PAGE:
Read more...
  • flySnow/iStock/thinkstock(WASHINGTON) -- Are taxpayers footing the bill for workplace settlements on Capitol Hill?Earlier this week, Rep. Jackie Speier, D-Calif., told MSNBC that Congress has paid out more than $15 million to settle harassment claims over the last 10 to 15 years.An aide to Speier -- who is leading the charge on Capitol Hill to reform anti-harassment training and the complaint process -- later clarified that the figure included all workplace complaint settlements. But the congresswoman’s comments raised questions about settlement payments in Congress.How much money has been paid out?Congress has paid $17.24 million for 264 settlements between 1997 and 2017, according to the congressional Office of Compliance, the legislative branch’s workplace administration office.An OOC official told ABC News that most of the complaints are not related to sexual harassment, but also include other workplace issues regarding racial discrimination, overtime, and family and medical leave, among others.In a fact sheet explaining the claims process released Thursday, the OOC said a “large portion” of the cases come from “employing offices in the legislative branch other than the House of Representatives or the Senate.”“The statistics on payments are not further broken down because settlements may involve cases that allege violations of more than one of the 13 statutes incorporated by the [Congressional Accountability Act],” the OCC wrote in the fact sheet.In short, it’s not clear how much of that $17 million has been used to settle sexual harassment complaints on Capitol Hill.Where does the money come from?The settlement payments come from the U.S. Treasury, according to the terms of the Congressional Accountability Act of 1995, the marque congressional labor and accountability legislation governing work in the legislative branch.The CAA appropriates “such sums as may be necessary to pay such awards and settlements,” which are all approved by the executive director of the OCC.Speier, who has introduced the Me Too Congress Act with Sen. Kirsten Gillibrand, D-N.Y., would require lawmakers repay the U.S. Treasury for any sexual harassment settlements and make their names public."I think it's going to clean up a lot of people's acts," she told ABC News' Mary Bruce in an interview.Who approves the payment?Any payments regarding House employees must be approved by leaders of the House Administration Committee, according to a committee aide.Copyright © 2017, ABC Radio. All rights reserved.
    Read more...
  • f11photo/iStock/Thinkstock(WASHINGTON) -- Glenn Simpson, co-founder of the investigative firm Fusion GPS, appeared in federal court on Wednesday to fight ongoing efforts to pry more information from his company.The firm, which produced the so-called “dossier” of unconfirmed and salacious allegations against then-candidate Donald Trump, including purported collusion between the Trump campaign officials and agents of the Russian government, is seeking to thwart efforts by House Republicans to compel the firm's bank to turn over the company's entire financial portfolio -- a move that could reveal its roster of confidential clients.The funders of the dossier have already been identified – a Republican-backed publication, The Washington Free Beacon, and a law firm for the Democratic National Committee and the Hillary Clinton campaign both acknowledged hiring Fusion GPS to conduct research on Trump – but House Republicans nevertheless renewed subpoenas aimed at opening the firm’s financial records.Lawyers for the firm have argued that the move is “a poorly disguised effort to harm persons and a business” and filed a temporary restraining order against its bank to prevent them to turning over the records to the committee, while lawyers for the House Republicans argued that the committee’s interest “is not limited to the dossier.”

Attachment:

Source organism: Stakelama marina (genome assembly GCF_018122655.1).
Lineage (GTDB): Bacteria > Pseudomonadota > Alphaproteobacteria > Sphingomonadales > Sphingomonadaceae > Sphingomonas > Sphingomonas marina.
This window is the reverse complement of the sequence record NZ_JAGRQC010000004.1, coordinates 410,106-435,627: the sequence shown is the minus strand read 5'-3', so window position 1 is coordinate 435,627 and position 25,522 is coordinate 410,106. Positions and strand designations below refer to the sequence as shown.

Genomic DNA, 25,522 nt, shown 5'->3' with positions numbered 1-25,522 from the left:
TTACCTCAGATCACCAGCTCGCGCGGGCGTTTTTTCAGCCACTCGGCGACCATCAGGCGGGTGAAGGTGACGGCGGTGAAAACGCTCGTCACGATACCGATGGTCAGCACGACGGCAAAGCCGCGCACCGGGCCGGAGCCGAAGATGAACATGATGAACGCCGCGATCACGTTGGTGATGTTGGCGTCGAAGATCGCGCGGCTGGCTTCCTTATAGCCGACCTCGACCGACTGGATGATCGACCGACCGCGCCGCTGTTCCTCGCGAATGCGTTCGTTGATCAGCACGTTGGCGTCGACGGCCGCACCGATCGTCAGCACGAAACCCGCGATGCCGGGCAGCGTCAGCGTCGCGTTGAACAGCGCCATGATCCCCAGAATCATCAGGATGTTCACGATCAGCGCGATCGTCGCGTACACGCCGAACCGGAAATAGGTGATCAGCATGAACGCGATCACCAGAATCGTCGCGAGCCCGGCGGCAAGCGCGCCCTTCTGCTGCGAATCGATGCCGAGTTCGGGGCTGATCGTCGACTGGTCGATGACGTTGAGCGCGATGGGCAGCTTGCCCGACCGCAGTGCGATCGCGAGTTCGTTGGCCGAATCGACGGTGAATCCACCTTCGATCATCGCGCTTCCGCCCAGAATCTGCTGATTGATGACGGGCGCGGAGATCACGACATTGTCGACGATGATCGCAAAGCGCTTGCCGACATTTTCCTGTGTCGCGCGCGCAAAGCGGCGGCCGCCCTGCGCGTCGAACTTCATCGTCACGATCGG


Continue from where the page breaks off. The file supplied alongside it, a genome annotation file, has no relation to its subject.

Read more...
  • Alex Wong/Getty Images(WASHINGTON) -- As several investigations into Russian interference into last year's presidential election remain ongoing, Attorney General Jeff Sessions joked about his encounters with the former Russian ambassador to the U.S. Friday, at the same location in which their paths crossed over a year ago.Sessions was beginning a speech to the Federalist Society 2017 National Lawyers Convention at the Mayflower Hotel in Washington, D.C., when he deviated from his prepared remarks to ask his audience a question."I just was thinking, I should want to ask you: Is Ambassador [Sergey] Kislyak in the room?" he said, to laughter. "Before I get started here. Any Russians? Anybody been to Russia? Got a cousin in Russia or something?"The quip would seem to stem from the fact that the Mayflower Hotel was the site of a speech by then-presidential candidate Donald Trump in April 2016 that was attended by both Sessions and Kislyak. The event faced scrutiny after Sessions told the Senate Judiciary Committee at his January 2017 confirmation hearing that he was unaware of any communication between Trump campaign officials and Russia. Sessions served as chairman of the campaign's national security advisory committee.The White House has said that the attorney general and Kislyak simply happened to attend the same speech and did not meet during the event."To state they met or that a meeting took place is disingenuous and absurd," said a senior White House official in March.In the ensuing months since Sessions' confirmation and Trump's inauguration, inquiries into whether the campaign colluded with the Russians were launched by the FBI -- and later taken over by special counsel Robert Mueller -- and committees in both chambers of Congress.Sessions has further revealed that he took meetings with Kislyak on at least two occasions in 2016 as part of his duties as chair of the Senate Foreign Relations Committee. His office has said the meetings were unrelated to the presidential campaign.
    Read more...